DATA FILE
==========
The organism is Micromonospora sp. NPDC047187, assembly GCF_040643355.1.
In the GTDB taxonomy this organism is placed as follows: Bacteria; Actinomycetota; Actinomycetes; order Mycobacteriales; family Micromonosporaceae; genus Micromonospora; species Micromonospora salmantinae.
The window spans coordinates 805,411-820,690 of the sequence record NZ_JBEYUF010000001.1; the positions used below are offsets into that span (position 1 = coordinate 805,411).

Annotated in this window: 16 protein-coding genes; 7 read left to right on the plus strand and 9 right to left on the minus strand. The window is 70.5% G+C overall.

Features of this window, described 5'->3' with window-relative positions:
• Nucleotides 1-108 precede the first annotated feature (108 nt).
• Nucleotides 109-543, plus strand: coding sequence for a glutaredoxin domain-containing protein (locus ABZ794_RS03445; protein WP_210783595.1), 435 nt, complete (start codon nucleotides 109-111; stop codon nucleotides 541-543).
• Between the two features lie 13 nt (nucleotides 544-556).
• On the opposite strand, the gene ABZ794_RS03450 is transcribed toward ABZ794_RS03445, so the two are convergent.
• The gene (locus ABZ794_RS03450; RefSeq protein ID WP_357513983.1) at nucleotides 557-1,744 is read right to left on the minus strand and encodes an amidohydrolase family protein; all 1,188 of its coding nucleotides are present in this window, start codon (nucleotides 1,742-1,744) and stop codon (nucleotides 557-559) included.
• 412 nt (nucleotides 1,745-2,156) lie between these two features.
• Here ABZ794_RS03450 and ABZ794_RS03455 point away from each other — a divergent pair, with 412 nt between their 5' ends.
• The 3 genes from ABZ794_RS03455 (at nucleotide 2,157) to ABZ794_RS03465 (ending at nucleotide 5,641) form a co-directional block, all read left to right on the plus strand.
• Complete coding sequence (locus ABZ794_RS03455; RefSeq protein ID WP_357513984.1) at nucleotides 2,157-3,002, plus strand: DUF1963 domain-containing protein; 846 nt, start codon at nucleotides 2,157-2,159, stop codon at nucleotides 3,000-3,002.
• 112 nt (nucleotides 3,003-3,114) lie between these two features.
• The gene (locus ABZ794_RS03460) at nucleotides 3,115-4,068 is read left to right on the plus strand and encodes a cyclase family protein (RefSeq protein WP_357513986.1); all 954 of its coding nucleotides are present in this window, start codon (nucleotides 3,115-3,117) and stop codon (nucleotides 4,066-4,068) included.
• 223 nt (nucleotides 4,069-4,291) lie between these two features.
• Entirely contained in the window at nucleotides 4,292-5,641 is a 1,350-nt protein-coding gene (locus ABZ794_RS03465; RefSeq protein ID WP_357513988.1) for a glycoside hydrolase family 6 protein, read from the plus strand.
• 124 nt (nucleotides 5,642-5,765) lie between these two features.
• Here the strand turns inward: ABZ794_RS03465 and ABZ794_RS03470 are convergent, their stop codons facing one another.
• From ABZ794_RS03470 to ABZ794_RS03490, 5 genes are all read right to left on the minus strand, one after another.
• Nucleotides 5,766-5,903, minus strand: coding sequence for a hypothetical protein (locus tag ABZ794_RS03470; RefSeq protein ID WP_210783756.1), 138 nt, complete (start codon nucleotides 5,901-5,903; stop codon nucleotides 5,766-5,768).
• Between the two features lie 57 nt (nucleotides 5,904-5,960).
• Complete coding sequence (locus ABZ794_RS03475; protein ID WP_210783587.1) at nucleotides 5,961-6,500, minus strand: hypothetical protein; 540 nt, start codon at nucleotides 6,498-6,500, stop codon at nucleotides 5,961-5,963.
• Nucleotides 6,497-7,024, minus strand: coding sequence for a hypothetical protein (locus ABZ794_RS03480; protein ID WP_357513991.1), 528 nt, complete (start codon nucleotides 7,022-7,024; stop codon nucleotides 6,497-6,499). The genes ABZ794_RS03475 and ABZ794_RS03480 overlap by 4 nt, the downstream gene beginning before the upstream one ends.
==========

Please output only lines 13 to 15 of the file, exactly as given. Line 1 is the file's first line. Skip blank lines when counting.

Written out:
• The 3 genes from ABZ794_RS03455 (at nucleotide 2,157) to ABZ794_RS03465 (ending at nucleotide 5,641) form a co-directional block, all read left to right on the plus strand.
• Complete coding sequence (locus ABZ794_RS03455; RefSeq protein ID WP_357513984.1) at nucleotides 2,157-3,002, plus strand: DUF1963 domain-containing protein; 846 nt, start codon at nucleotides 2,157-2,159, stop codon at nucleotides 3,000-3,002.
• 112 nt (nucleotides 3,003-3,114) lie between these two features.